During my time traveling in Quintana Roo I wanted to get a slice of Mayan culture. I had so many adventures on my Yucatan Peninsula itinerary but nothing included any Maya ruins and that is one thing that definitely can’t be missed on your trip to Quintana Roo. There are a couple beautiful Maya sites and first I looked up the difference between Coba vs. Tulum, but in the end found a tour that was perfectly tailored to me: Tulum and Coba including a Maya Village Tour.

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After my trip to Holbox I stranded back in Playa del Carmen where I checked in at boutique Hotel Morgana (read the full review in the link), just one block away from the famous 5th Avenue. The trip from Holbox to Playa del Carmen was exhausting and I decided to go for a quick Mexican bite and head back to my hotel room with big outdoor jacuzzi. The next morning I would have to get up early and leave at 7:15am for one of my Playa del Carmen excursions: Tulum and Coba Tour with Alltournative.

Tulum and Coba tour

The two most impressive archaeological Maya sites in Quintana Roo are Tulum and Coba. In 2008 I started my first trip around the world in Cancun and visited the Tulum ruins. As it was 11 years ago I was super excited to go back and relive those amazing memories. After Tulum we would head onwards to Coba, where you can climb one of the highest Maya temples in Mexico, something that was high on my bucketlist for a long time as well. After the two guided tours there was time for a traditional lunch, a Maya ceremony and I would end with a plunge in a stunning cenote.

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In the Maya village I got permission to take photos, as a result I had to wear a singlet to show other guests I was media. There is a team of local photographers joining your group taking photos for you, for a small fee you can buy the photos and the revenue of this project is directly going towards the Maya community. This way Alltournative is helping the locals participating in tourism projects.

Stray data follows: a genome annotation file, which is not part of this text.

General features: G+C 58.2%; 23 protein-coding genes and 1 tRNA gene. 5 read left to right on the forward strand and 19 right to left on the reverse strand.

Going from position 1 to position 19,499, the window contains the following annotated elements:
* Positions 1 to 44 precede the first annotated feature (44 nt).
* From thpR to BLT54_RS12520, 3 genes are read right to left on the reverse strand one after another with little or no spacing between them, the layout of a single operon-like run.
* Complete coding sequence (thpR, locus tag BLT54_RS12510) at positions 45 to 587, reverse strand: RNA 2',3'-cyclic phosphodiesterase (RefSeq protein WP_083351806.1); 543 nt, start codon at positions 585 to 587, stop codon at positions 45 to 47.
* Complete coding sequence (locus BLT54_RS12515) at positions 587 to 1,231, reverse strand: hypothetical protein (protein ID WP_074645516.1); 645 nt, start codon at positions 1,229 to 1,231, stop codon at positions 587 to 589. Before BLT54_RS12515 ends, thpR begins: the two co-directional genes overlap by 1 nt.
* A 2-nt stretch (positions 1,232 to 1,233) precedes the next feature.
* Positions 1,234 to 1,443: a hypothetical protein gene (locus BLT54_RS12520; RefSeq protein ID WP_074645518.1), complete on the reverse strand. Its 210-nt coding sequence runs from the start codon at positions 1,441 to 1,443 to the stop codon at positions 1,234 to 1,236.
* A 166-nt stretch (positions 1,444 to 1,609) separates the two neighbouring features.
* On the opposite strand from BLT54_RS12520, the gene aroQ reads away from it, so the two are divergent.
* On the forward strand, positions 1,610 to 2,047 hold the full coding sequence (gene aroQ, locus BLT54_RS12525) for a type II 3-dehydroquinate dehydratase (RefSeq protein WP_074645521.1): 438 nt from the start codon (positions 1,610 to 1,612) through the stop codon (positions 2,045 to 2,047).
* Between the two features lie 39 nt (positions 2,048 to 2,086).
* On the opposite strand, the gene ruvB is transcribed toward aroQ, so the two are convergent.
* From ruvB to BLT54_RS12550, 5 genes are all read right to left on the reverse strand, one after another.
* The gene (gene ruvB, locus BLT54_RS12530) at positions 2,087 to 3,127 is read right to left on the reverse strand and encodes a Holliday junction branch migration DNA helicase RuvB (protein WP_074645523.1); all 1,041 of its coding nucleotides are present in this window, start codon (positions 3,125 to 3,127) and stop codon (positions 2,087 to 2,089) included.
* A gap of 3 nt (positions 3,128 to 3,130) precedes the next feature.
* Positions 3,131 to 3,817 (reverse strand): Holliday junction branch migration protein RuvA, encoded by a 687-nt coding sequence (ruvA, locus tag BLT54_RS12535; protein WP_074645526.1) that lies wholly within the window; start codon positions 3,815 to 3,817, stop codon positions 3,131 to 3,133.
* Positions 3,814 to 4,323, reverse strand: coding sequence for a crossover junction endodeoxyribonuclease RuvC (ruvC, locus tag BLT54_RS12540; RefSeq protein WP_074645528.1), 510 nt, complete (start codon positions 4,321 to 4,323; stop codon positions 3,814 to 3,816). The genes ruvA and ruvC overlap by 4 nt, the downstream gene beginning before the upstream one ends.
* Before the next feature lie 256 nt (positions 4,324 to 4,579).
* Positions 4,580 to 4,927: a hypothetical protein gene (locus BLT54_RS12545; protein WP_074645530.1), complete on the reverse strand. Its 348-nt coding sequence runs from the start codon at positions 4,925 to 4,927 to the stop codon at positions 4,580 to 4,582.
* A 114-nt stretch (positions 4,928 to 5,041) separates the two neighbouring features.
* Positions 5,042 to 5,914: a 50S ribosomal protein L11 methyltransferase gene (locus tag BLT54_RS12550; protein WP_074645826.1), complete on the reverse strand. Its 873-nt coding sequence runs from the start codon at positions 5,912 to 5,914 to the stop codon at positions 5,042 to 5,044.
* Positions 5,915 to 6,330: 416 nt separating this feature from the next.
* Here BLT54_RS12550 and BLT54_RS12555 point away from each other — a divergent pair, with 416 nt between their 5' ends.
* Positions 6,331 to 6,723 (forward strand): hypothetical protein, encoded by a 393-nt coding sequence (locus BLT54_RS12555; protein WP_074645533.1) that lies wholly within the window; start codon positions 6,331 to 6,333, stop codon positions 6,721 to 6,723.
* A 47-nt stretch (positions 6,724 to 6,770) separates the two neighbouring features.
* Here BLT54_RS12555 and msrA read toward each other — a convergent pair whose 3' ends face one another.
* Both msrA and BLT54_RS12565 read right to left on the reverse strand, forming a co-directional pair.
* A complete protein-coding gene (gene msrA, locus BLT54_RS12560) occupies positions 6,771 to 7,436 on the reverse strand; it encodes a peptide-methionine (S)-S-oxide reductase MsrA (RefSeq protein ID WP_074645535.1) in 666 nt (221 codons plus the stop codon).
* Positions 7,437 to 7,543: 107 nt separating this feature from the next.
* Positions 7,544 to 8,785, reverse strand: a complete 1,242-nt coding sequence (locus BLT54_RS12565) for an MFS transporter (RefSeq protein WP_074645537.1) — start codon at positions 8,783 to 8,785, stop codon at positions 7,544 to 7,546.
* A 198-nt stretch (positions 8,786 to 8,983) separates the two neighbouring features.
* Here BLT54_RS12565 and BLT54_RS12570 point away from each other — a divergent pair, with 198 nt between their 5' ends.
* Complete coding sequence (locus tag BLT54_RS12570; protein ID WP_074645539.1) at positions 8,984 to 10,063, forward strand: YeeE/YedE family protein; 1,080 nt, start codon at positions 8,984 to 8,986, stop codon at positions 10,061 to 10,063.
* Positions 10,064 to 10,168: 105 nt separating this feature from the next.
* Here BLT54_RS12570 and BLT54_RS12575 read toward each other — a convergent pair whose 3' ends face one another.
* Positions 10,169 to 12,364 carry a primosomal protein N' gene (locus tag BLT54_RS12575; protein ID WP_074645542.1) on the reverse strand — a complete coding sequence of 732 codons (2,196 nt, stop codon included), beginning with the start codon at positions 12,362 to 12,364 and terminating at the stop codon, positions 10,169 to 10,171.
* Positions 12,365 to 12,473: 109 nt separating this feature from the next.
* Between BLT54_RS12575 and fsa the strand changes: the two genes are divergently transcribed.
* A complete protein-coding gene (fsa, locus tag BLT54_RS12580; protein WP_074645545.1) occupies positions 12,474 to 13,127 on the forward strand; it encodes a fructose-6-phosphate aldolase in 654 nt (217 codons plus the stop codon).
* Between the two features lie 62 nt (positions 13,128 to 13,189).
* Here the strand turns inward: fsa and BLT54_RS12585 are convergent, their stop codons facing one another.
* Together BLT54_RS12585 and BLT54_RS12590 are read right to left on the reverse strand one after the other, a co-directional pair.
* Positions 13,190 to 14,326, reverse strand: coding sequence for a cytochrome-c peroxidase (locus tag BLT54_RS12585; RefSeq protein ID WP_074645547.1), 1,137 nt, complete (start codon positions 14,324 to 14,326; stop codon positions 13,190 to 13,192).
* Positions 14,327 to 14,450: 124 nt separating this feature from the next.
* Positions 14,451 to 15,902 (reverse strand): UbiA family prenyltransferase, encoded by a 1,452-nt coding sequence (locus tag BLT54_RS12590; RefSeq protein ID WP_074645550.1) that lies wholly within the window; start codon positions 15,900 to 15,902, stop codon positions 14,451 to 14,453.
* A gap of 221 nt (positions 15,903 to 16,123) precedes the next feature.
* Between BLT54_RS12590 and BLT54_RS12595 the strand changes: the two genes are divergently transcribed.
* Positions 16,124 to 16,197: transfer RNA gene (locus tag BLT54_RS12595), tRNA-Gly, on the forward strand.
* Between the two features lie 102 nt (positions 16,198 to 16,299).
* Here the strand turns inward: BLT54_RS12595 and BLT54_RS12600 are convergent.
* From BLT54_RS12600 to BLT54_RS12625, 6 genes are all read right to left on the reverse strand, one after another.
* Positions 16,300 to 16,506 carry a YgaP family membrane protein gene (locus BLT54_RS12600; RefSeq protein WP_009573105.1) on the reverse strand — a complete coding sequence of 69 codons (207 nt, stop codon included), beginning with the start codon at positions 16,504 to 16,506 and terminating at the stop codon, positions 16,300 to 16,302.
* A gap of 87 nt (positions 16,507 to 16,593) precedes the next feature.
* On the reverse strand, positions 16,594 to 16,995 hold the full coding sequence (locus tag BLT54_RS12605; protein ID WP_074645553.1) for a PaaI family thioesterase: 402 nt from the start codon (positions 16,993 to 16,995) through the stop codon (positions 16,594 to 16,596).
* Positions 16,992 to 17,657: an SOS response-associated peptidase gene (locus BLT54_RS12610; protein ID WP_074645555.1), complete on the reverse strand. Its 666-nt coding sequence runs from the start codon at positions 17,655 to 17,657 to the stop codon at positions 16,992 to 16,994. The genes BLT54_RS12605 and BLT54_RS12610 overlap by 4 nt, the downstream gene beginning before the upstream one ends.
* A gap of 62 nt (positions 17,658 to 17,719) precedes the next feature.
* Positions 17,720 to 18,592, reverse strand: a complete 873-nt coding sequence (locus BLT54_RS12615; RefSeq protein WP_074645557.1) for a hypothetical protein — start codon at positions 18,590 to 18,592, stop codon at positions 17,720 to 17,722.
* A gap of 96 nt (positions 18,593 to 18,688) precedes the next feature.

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Both photos above are shot by the local photographers, for more photos of my adventures head to my Instagram account @traveltomtom.

Here are some other day trips from Cancun or Playa del Carmen I can recommend you: visit Rio Lagartos and the Pink Lake, Selvatica canopy adventurerent a scooter in Cozumel or travel to Isla Holbox to soak up some amazing beach vibes.

Alltournative Playa del Carmen/Cancun

My tour was organized by Alltournative a Mexican company that started with Cancun tours almost 20 years ago. Nowadays they have multiple different day trips from Playa del Carmen and Cancun. The Tulum and Coba tour starts with an early pick up from Cancun and then picks up tourists in Playa del Carmen. From there they head straight to Tulum to be in time before it gets crowded. Pick-up time in Cancun is around 6:30am, in Playa del Carmen around 7:15am. Our guide was super professional, his name was Aranzazu and he actually looked very much like a native North American. This man in his 40’s was still studying Mayan history and even spoke the local Mayan language. His English language skills were perfect and his passion for the Maya culture captivating! On our way back he dropped us close to Hotel Morgana, very nice of him and we tipped him generously.

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My experiences with Alltournative

Tulum ruins